Somewhere around 1990 I wrote an article for a monthly paper on global warming. My intention was to explain the idea behind it (the greenhouse phenomenon) and to make clear the distinction between depletion of the ozone layer and greenhouse effects (the two were getting confused on a regular basis in those days). The reason I mention this is that there was virtually nothing in that article that would not pertain today, and other than the addition of piles and piles of data, there has been almost no change in the science of greenhouse effects that has occurred since then. And by that, I specifically mean the working models for the dynamics of atmospheric response to the release of fossil carbon into the atmosphere that existed then are merely simpler versions of, but not fundamentally different from, those that are used today.
Continue reading Global warming denialism? It ends now.
I’ve spent a fair amount of time in Goma Congo (Zaire), trying hard to stay out of trouble, and I’ve flown around this mountain and driven around this mountain or its sister volcanoes, and the very existence of this volcano field has a lot to do with some of the research I’ve done. Oh, and for a while I had a truck with seats fitted to it that were taken from one of the many aircraft that had met its demise on the slopes of these cinder cones.
The reason I mention this at all is because NGS has a feature article with some amazing photos on Nyiragongo Volcano. Go have a look.
Looking back at what I’ve written here, it occurs to me that I’ve mentioned the Goma/Virnuga volcanoes a few times:
Butter Milk Creek is a Texas archaeological site and an archaeological complex located rather symbolically a couple of hundred miles downstream from the famous Clovis site in New Mexico. It is the most recently reported alleged manifestation of a “pre-Clovis” archaeological presence. The most important thing about this site is probably this: It is well dated (though the dates need to be independently verified or otherwise run through the gauntlet of criticism dates of important sites are always subjected to) and there are a lot of artifacts at the site. The importance of the number of artifacts is two-fold: It means that the site is unambiguously evidence of human activities and not of the activities of, say, a ground squirrel burrow into which a random artifact from a later time fell, and it means that researchers will be able to say something interesting about the lithic (stone tool) technology represented there.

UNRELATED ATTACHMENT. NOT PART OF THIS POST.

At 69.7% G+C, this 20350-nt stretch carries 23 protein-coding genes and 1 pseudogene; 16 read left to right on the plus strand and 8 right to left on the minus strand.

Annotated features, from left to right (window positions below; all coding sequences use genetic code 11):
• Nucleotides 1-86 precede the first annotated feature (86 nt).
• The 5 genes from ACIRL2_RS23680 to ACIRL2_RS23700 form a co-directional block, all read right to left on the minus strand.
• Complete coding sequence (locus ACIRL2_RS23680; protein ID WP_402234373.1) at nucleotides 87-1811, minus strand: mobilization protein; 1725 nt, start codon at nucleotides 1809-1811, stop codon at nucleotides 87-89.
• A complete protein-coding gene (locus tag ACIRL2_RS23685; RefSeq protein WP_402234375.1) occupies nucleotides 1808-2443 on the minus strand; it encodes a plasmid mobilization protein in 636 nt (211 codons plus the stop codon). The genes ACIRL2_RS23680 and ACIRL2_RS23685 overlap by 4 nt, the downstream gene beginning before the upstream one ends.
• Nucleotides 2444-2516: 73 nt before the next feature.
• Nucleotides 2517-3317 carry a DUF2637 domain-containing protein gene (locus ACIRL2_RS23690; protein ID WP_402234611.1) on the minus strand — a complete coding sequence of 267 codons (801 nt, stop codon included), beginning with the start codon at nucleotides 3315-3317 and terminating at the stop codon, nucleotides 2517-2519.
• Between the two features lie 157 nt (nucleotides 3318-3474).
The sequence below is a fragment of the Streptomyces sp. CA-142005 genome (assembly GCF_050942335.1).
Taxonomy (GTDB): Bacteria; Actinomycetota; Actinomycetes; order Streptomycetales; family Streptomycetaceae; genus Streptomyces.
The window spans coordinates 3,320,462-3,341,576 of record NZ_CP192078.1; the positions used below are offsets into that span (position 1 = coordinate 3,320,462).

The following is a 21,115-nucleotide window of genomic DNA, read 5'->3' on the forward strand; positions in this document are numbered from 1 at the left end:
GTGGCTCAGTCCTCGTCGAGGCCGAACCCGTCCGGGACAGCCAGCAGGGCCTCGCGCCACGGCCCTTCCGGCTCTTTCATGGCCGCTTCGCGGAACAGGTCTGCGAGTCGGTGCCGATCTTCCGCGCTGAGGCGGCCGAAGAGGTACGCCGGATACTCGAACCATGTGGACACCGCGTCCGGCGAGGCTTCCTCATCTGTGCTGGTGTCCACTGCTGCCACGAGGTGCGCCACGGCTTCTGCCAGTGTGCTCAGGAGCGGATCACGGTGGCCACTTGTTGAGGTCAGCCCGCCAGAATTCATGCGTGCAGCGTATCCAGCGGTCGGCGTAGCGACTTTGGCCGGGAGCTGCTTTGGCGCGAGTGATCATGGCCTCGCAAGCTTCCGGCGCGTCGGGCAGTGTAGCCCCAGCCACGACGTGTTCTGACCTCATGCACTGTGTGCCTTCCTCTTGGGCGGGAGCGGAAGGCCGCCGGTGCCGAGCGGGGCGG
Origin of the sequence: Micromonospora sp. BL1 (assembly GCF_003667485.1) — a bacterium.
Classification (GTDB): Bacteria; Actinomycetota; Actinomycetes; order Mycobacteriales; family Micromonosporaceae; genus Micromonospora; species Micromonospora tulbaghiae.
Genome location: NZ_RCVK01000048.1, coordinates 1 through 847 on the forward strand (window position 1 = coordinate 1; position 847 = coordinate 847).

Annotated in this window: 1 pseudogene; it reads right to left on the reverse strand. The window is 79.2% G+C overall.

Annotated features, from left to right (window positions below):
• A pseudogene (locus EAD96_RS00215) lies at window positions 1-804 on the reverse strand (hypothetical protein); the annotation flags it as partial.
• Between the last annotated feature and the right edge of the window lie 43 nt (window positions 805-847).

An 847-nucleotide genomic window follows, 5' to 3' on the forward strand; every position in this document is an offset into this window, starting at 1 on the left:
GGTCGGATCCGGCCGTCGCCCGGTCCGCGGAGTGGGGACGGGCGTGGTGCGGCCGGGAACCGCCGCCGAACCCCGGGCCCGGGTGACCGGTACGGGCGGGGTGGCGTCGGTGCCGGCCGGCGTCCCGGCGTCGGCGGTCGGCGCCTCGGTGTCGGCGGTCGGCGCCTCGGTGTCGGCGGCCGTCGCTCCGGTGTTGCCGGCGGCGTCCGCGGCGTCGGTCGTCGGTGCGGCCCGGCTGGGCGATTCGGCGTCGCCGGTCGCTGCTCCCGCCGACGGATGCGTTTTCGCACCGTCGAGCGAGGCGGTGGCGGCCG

In order to understand why a “pre-Clovis” site is interesting, one needs to understand the peculiar nature of American archaeology and its conceptions of prehistory.
Continue reading The Pre-Clovis Debra L. Friedkin site
Cool Planet is a community science-oriented organization located in Edina, Minnesota which “… strives to strengthen and empower the community of Edina by providing fun and engaging opportunities for citizens to join together in local homegrown solutions to climate change.”
Interesting idea. If you are in the Edina Area or are just interested in local community organization and science, check out their home page.
Henry Reich is developing a YouTube channel for one-minute-physics presentations. Below the fold is one of the more recent productions.
Continue reading How the sun works: Fusion and Quantum Tunneling
Michele Bachmann doesn’t really care about bullies, or if bullying leads to really bad things happening to children, because there is no bully bill in the US constittuion and it’s natural anyway. Here’s the audio of her senseless yammering about how an anti bulling bill could lead to the boys all turning gay.
Move over TED, make way for BILL.
Continue reading AudioVideo Things to Hear and See